Health: What you need to know about breast cancer: Cancer has increasingly become part of our everyday life. Nearly everyone knows of someone afflicted by the big C, and in honour of Breast Cancer Awareness Month, we take a closer look at the prevalence of breast cancer, ways to detect it and treatment methods.
A recent SABC report describes breast cancer as the most common cancer in South Africa. It affects predominantly women, but a very small proportion of the male population will also develop it and a handful may even die from it.
In women, however, breast cancer is far more common. Worldwide estimates suggest that one in every 31 women will develop breast cancer during their lifetime.
The good news, according to the National Cancer Institute, is that in the last five years the worldwide survival rate for those battling breast cancer has risen to an encouraging 89,4%.
WebMD shares a few ‘need-to-knows’ regarding breast cancer. The first and most important thing you can do to aid early diagnosis is to know your breasts. It is important to discuss both the correct procedure and the pros and cons of breast self-exams with your doctor before you start. Once you are clued up on how your breasts are ‘supposed’ to feel, you will be able to better report any changes to your doctor.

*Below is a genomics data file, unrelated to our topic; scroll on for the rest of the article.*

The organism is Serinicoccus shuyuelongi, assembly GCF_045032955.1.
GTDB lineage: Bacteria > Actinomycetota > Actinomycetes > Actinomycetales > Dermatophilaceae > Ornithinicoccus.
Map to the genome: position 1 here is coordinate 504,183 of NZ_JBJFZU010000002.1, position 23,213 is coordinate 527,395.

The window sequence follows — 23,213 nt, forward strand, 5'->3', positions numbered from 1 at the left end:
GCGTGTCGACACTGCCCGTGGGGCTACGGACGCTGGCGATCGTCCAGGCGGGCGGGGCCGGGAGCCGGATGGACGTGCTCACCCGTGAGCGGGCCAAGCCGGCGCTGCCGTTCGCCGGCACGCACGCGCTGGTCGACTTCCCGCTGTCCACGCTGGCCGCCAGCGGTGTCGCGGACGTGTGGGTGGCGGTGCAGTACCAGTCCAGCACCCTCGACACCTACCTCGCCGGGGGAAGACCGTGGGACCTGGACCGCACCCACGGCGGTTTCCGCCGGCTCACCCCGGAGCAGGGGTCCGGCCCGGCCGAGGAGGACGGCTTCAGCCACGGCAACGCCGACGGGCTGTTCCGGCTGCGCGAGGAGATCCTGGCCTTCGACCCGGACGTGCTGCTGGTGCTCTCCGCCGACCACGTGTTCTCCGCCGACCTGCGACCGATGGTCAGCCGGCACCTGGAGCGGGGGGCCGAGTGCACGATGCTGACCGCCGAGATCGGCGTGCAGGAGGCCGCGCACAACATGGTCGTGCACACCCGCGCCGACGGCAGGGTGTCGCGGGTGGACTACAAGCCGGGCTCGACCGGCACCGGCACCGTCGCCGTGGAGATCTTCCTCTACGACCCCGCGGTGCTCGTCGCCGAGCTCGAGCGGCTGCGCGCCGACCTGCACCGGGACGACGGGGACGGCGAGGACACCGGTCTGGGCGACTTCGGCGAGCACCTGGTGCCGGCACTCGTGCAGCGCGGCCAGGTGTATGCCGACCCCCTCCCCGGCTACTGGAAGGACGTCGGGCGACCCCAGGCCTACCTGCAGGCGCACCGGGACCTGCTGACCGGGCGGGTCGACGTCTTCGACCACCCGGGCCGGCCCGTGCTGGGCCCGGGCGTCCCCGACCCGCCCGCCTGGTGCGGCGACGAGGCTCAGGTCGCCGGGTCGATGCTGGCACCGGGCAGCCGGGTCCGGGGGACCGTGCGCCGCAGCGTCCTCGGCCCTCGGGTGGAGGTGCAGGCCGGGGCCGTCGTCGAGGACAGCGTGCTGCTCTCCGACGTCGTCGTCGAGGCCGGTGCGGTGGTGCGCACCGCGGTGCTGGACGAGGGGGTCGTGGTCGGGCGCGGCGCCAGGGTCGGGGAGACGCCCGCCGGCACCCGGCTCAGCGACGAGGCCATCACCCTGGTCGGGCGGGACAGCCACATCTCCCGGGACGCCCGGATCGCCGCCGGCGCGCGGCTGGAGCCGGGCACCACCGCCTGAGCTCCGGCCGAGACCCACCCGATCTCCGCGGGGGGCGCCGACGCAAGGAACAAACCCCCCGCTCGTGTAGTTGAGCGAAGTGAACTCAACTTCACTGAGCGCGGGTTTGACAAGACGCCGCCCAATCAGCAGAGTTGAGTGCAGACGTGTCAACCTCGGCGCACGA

It’s important to note that if you do feel something irregular, regardless of your age, you need to speak to your doctor about it. WebMD reports that patients as young as 18 years of age have been diagnosed with breast cancer.
It is also important to remember to go for a yearly mammogram after the age of 40. Fred Hutch warns that blowing off your yearly check-up for fear of discomfort can seriously delay early detection. If you are afraid of unnecessary pain, schedule the mammogram after your monthly period when the breast tissue is less sensitive.
Knowing your hereditary history is another great way of aiding early detection. If you have family members — especially a mother or sister — who have had breast cancer before reaching menopause, you need to tell your doctor as it may mean that your own risk of cancer is higher than the average.
Cancer Research UK outlines the different types of treatments for breast cancer. The main treatments used in the fight against breast cancer include surgery, radiotherapy, chemotherapy, hormone therapy and biological treatments.
Treatment plans may consist of only one or a combination of the aforementioned treatments. Since each case is unique, your doctor will provide you with the best possible treatment solution.
Factors that doctors use to determine your specific treatment plan include the type of breast cancer you have, the size of your breast tumour, the stage of your breast cancer, the grade of your cells, whether you’ve had your menopause and your general health.
In the fight against breast cancer, it is always important to be aware of your breast health. Early detection is the best weapon we have against the threat of breast cancer and with the correct treatment, anyone can be a cancer survivor.